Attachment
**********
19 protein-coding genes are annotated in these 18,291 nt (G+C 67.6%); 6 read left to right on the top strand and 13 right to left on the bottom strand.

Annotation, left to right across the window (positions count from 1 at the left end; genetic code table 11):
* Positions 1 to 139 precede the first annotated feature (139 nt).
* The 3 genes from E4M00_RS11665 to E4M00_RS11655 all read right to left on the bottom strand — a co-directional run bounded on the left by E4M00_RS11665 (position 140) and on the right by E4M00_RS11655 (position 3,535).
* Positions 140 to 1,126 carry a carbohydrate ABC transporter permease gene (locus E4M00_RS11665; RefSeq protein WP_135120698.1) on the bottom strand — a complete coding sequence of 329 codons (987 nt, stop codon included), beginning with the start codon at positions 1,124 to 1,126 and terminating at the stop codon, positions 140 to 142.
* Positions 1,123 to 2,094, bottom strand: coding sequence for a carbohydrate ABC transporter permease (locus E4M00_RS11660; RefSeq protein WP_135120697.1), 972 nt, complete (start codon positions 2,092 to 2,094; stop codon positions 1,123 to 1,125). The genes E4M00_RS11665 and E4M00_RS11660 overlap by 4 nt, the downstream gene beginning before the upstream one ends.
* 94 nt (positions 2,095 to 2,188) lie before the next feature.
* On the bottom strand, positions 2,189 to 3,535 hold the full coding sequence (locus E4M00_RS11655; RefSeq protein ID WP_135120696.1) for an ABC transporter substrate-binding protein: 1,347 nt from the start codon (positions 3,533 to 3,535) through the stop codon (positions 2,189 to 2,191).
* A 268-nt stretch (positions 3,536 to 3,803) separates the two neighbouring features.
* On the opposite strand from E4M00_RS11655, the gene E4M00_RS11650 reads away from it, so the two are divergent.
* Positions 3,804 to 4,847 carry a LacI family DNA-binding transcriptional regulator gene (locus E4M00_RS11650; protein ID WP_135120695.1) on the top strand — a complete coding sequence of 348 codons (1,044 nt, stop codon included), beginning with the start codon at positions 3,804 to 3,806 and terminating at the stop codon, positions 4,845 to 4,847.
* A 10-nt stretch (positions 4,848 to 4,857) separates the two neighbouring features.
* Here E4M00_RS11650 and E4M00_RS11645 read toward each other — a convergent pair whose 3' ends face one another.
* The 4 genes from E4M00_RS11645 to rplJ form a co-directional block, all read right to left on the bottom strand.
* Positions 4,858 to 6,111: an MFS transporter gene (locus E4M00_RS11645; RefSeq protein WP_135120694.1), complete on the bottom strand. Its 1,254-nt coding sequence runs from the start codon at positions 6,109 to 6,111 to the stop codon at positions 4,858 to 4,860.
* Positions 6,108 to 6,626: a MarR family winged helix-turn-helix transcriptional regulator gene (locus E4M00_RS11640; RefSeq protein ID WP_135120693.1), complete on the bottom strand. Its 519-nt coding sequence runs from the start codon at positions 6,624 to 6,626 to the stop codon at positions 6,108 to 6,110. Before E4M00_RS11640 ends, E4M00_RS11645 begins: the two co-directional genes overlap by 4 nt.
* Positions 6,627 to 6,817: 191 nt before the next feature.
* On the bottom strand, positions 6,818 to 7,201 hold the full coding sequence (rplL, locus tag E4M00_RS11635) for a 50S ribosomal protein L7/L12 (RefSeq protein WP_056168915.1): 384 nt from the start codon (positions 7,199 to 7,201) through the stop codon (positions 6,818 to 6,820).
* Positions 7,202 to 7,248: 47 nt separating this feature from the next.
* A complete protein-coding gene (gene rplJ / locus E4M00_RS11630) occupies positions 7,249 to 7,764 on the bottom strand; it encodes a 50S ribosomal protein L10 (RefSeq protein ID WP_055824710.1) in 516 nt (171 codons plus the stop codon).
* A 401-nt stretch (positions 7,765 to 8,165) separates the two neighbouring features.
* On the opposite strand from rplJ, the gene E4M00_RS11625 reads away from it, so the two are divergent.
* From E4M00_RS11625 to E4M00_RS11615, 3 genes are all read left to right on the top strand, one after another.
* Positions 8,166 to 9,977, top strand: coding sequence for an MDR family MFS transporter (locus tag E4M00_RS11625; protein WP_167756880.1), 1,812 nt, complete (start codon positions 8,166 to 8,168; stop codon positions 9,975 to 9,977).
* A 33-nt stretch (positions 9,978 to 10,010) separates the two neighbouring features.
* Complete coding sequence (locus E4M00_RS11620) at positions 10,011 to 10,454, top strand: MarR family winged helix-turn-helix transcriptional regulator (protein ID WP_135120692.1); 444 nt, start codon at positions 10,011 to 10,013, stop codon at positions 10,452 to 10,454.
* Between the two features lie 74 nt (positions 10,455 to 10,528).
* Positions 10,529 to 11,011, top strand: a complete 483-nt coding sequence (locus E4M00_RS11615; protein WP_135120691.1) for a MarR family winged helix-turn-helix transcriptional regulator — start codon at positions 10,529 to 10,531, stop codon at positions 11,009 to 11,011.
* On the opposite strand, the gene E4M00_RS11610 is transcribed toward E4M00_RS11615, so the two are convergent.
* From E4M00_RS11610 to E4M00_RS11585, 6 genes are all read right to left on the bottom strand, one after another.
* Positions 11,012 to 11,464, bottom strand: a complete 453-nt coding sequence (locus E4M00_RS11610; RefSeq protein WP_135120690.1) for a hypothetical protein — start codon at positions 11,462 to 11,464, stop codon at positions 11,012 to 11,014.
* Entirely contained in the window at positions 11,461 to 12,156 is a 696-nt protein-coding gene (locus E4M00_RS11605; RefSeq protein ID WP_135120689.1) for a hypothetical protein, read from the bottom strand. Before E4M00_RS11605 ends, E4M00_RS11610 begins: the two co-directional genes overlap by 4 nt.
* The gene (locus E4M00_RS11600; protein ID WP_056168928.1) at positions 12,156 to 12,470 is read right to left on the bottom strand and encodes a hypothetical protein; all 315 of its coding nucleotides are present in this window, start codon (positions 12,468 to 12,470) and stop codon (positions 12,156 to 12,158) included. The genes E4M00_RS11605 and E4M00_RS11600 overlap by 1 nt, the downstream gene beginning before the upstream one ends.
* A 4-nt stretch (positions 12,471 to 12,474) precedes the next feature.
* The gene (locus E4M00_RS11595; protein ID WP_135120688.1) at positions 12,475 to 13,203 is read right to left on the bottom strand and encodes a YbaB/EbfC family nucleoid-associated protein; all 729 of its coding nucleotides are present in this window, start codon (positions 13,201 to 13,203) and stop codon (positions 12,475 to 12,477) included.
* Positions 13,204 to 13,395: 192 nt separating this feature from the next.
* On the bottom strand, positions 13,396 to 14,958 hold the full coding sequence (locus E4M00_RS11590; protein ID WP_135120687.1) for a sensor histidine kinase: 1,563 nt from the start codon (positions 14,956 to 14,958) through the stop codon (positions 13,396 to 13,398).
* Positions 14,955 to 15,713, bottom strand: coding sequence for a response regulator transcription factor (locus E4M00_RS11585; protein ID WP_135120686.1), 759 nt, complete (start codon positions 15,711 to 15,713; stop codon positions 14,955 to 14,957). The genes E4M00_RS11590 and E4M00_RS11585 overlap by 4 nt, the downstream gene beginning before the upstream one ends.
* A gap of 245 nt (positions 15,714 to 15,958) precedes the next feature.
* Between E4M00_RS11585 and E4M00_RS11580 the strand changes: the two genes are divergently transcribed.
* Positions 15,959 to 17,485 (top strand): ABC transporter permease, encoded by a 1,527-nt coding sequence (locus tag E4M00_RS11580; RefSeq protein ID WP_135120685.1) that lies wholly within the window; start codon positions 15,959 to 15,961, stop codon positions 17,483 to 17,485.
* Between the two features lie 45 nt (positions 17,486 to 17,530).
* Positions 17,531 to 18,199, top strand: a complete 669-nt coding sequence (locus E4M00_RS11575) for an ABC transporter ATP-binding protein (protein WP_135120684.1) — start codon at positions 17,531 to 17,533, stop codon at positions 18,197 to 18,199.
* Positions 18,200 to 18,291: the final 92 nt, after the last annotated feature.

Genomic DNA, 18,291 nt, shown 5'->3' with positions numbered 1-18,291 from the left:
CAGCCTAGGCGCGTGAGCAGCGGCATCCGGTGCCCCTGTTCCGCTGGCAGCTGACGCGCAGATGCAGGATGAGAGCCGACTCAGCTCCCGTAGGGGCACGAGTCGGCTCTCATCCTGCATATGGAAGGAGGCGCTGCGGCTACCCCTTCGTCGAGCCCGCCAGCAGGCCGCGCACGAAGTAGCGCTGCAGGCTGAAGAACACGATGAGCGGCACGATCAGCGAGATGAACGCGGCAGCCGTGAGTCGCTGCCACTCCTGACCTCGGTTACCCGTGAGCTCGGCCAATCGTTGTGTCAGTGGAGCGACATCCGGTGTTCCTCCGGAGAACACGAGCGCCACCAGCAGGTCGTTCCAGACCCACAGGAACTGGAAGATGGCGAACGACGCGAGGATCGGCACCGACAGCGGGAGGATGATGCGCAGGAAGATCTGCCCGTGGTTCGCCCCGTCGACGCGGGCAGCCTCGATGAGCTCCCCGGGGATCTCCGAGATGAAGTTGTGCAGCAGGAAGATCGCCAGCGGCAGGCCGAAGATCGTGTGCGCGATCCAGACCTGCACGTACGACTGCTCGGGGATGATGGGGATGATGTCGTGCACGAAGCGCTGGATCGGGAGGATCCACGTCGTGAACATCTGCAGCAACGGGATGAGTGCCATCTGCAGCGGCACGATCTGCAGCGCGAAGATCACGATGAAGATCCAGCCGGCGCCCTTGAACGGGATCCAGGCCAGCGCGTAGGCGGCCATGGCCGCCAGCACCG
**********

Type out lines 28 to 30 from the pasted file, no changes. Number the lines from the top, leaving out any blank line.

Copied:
* Positions 10,529 to 11,011, top strand: a complete 483-nt coding sequence (locus E4M00_RS11615; protein WP_135120691.1) for a MarR family winged helix-turn-helix transcriptional regulator — start codon at positions 10,529 to 10,531, stop codon at positions 11,009 to 11,011.
* On the opposite strand, the gene E4M00_RS11610 is transcribed toward E4M00_RS11615, so the two are convergent.
* From E4M00_RS11610 to E4M00_RS11585, 6 genes are all read right to left on the bottom strand, one after another.